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 Post subject: Re: SSD Extreme Overprovisioning
PostPosted: Fri May 06, 2011 6:21 pm 
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Eunos wrote:
flash drives all drop dead around the 10-year age, to say nothing of being obsolete before that time. I did zero overprovisioning on my X25-M and the most worn drive still has 98% remaining.
I have an OCZ that, if it continue on its current trajectory, looks like it will drop at around 18 or 20 months. It seems like what you are saying may be a fair statement about Intel X25-M drives.... but it appears that it doesn't apply across the board... to my great personal surprise.... because what you say is what I used to think was so. And it likely is so... but not in all contexts or situations.

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 Post subject: Re: SSD Extreme Overprovisioning
PostPosted: Fri May 06, 2011 6:34 pm 
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Eunos wrote:
Regarding IOPS, this is the first time I've heard claims of multiplying performance. Even if it's true, again it needs to be put in the context of the actual workload that the drive will be put through. It may not be a noticable gain.
I would normally discount a claim like that... except it is made by Intel in an official document. And I believe I am reading it right.

It may just apply to Intel SSDS.... more or less. Or it might have more general applicability. It requires too much skill and effort to do a good test. We will have to leave that to Anand and/or SPCR.

But as you indicate... the real question isn't whether or not it can increase IOPS... The real question is if it does.... so what... what is it's real life impact?

With the caveat that I don't feel that I have a good intuitive understanding of cause and effect in start up speed.... It seems to me that a lot of the startup time near the end of the booting process involves the drives scooting around loading a whole bunch of small files. Seems to me that increased IOPS would decrease that bottleneck. I think it probably helps with any poorly written application that is scurrying around attempting to load a whole bunch of small files.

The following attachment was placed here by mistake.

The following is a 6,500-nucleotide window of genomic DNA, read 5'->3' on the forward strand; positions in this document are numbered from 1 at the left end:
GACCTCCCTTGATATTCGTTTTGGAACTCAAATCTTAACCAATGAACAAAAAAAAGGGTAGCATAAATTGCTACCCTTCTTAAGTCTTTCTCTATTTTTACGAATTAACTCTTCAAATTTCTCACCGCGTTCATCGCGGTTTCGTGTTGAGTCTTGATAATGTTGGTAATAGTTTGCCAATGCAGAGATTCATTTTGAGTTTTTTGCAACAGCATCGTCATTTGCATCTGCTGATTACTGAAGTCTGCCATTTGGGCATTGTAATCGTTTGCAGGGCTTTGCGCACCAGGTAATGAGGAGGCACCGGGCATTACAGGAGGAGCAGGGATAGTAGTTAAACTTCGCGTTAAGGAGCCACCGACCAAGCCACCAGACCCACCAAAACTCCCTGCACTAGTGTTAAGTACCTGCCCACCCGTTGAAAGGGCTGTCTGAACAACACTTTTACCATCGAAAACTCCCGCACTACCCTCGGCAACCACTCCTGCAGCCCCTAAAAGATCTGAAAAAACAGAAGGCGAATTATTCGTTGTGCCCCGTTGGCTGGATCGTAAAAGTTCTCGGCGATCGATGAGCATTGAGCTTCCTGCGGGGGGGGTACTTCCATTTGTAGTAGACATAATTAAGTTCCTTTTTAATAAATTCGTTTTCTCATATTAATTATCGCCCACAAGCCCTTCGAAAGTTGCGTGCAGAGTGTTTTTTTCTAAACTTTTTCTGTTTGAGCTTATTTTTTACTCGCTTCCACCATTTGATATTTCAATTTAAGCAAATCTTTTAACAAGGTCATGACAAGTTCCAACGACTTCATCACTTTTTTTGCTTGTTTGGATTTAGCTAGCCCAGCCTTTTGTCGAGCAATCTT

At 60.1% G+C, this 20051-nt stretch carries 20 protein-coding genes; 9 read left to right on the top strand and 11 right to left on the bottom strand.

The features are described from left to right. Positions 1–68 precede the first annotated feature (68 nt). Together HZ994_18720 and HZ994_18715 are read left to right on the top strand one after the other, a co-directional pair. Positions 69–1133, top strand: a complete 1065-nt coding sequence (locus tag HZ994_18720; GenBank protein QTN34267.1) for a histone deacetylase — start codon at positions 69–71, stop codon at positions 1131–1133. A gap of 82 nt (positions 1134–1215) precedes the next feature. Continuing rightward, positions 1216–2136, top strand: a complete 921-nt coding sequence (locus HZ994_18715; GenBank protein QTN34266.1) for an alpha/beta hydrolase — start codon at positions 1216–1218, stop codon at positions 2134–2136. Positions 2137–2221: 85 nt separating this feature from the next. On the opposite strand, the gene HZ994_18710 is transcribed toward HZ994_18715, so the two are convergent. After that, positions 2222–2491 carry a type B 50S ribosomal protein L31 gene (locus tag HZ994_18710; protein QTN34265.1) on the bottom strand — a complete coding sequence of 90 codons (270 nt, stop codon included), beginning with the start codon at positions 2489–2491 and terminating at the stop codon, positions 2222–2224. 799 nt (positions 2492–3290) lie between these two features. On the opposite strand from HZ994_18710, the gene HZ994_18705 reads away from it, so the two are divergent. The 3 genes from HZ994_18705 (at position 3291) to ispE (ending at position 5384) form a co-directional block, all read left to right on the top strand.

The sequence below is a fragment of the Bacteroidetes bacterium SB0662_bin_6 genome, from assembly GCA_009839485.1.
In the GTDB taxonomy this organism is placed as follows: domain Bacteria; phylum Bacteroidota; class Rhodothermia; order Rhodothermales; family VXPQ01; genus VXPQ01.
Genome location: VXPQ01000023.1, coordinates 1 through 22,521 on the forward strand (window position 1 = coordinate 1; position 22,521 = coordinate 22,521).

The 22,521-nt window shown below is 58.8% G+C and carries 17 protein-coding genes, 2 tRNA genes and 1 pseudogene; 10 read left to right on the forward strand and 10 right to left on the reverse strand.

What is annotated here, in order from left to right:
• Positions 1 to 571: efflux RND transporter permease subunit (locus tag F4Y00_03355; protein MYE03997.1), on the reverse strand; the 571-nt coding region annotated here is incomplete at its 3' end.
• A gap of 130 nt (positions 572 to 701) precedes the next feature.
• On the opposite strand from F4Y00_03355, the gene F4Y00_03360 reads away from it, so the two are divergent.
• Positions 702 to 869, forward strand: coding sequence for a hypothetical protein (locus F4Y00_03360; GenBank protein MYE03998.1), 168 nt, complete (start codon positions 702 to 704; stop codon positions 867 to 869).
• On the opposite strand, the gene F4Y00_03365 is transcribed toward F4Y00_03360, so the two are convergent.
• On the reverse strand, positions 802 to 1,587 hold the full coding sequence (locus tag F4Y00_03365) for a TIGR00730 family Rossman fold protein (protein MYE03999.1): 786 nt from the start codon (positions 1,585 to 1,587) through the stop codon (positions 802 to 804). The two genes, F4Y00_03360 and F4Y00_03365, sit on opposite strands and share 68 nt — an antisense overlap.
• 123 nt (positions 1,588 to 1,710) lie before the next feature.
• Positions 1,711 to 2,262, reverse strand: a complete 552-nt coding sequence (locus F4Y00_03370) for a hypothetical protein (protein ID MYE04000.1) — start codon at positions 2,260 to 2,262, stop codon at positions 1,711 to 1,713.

For a desk top user, maybe that is the only benefit. I wouldn't expect that to help if you are loading or moving large files.

You may be talking me out of doing a heavy duty over provisioning on my new Intel SSDs. I am going to have to think about it.

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 Post subject: Re: SSD Extreme Overprovisioning = 5X Intel IOPS/Endurance??
PostPosted: Fri May 06, 2011 8:19 pm 
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andymcca: That is one of those 'consensus' things which in practise can be expected to vary either way quite a bit. But here's a couple of references of sorts. Keep in mind SSDs use the same basic technology as USB flash drives - they can withstand more writes but I don't think they would last any longer in shelf storage time.

http://en.wikipedia.org/wiki/USB_flash_drive
"Some allow 1 million write or erase cycles[citation needed] and offer a 10-year[citation needed]shelf storage time."

http://www.ehow.com/about_5393136_life- ... drive.html
"Thus, a USB flash drive keeps data indefinitely, at least for 10 years, without any loss of information."

ces: There was a very interesting review on StorageReview a while back of a mega-expensive PCIe enterprise-grade SSD offering massive IOPS for a ridiculous price. In terms of real-world PC usage, they found it to be not significantly faster than a consumer-grade Vertex 2 or similar. In high queue depths it absolutely blew the consumer drives out of the water.

Example: booting up Windows might be roughly the same for both, but if you had 20 computers' operating systems all on the one SSD and booted them simultaneously, the mega-IOPS drive would be much faster. This is why I say that increasing the IOPS on an X25-M may not be significant in real-world conditions.

Cheers.